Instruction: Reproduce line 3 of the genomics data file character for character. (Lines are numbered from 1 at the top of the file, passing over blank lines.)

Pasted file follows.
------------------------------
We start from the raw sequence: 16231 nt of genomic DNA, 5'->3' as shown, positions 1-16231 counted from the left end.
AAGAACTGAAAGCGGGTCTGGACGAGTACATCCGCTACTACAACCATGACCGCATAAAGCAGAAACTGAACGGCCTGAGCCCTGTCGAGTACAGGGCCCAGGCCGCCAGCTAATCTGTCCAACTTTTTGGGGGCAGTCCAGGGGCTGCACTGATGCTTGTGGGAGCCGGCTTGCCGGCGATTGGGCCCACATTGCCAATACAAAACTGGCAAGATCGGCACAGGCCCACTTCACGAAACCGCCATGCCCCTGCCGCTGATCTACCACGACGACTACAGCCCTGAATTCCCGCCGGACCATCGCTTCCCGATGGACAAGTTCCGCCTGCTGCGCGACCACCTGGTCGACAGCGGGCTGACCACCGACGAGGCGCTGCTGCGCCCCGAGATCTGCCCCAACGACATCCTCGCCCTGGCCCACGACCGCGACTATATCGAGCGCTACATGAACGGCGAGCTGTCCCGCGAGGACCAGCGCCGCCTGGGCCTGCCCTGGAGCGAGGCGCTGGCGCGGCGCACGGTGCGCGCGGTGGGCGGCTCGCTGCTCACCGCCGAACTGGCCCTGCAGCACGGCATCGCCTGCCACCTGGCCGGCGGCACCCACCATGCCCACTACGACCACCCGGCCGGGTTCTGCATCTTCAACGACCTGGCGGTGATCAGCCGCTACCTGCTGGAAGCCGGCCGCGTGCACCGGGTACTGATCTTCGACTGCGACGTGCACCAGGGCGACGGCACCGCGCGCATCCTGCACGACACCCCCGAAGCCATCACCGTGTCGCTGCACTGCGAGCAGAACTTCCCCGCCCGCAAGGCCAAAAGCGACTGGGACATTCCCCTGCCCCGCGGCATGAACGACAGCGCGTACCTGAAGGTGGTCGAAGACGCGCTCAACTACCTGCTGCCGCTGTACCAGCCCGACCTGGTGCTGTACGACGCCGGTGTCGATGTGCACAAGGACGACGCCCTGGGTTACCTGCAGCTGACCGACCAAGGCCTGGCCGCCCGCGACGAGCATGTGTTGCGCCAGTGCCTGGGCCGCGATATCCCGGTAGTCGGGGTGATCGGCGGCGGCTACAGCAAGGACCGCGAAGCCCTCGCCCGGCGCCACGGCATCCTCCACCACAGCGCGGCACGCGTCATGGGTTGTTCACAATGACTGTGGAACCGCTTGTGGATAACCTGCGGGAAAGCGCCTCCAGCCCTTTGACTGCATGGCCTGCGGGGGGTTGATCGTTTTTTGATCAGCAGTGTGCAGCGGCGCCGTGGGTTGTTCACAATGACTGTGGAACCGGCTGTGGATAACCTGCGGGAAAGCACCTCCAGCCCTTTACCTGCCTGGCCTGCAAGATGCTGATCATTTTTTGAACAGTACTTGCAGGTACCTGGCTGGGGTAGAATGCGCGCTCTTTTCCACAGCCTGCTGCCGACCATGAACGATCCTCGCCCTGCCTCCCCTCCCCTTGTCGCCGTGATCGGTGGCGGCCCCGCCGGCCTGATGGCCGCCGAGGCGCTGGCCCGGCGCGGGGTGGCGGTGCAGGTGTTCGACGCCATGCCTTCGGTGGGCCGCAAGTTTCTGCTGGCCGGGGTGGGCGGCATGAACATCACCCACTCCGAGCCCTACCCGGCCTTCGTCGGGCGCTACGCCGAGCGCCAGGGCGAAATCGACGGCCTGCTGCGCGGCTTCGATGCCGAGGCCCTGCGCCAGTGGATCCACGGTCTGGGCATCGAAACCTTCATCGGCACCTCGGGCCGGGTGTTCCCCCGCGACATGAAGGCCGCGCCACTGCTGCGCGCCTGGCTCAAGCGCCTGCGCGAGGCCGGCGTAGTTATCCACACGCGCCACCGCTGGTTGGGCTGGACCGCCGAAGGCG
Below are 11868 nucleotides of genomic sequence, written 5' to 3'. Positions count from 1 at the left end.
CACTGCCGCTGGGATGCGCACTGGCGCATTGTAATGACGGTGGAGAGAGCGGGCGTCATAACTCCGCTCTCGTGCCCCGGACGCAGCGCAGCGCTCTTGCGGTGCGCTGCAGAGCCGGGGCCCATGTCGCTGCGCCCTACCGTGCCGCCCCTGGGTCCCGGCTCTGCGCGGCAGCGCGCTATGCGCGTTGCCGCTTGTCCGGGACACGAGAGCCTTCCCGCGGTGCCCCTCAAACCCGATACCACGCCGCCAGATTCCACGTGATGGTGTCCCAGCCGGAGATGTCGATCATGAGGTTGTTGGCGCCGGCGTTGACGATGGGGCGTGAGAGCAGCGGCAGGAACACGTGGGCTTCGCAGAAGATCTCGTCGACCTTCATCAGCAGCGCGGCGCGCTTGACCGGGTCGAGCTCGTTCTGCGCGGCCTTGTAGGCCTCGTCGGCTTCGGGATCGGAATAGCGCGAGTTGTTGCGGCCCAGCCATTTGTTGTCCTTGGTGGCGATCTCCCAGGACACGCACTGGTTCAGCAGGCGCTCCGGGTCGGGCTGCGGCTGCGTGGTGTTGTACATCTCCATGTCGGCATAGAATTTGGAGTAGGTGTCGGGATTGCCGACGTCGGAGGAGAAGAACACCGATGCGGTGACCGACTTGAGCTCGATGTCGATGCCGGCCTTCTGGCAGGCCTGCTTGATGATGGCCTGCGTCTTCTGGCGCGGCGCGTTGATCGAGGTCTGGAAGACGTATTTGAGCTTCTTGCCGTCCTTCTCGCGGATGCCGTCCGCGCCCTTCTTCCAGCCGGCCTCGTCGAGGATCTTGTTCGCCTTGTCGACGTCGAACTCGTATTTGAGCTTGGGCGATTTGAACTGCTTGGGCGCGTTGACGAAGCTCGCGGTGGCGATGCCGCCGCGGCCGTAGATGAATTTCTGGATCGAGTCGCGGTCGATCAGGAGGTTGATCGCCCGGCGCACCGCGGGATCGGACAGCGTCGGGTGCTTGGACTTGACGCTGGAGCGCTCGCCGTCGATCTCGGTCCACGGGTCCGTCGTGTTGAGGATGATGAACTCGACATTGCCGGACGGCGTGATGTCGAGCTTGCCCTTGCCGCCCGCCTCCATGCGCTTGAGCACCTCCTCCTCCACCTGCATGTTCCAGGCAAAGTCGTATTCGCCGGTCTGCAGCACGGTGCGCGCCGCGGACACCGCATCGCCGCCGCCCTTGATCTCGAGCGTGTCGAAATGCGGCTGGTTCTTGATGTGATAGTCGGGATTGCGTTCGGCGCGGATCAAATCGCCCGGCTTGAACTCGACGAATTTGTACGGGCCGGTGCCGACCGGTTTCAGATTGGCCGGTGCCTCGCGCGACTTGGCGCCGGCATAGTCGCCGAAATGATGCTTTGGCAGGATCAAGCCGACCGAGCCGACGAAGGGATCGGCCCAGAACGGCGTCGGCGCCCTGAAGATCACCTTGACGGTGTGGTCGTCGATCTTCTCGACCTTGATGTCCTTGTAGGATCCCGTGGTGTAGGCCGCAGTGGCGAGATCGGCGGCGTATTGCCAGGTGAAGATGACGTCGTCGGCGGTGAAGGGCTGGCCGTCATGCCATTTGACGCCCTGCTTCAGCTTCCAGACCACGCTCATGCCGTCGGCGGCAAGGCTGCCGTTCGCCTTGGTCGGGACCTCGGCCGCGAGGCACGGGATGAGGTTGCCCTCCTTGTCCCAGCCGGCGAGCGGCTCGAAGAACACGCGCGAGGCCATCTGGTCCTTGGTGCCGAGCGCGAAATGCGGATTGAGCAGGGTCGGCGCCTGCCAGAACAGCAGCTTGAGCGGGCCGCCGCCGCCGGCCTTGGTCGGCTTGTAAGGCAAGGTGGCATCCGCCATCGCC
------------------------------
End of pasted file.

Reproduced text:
Below are 11868 nucleotides of genomic sequence, written 5' to 3'. Positions count from 1 at the left end.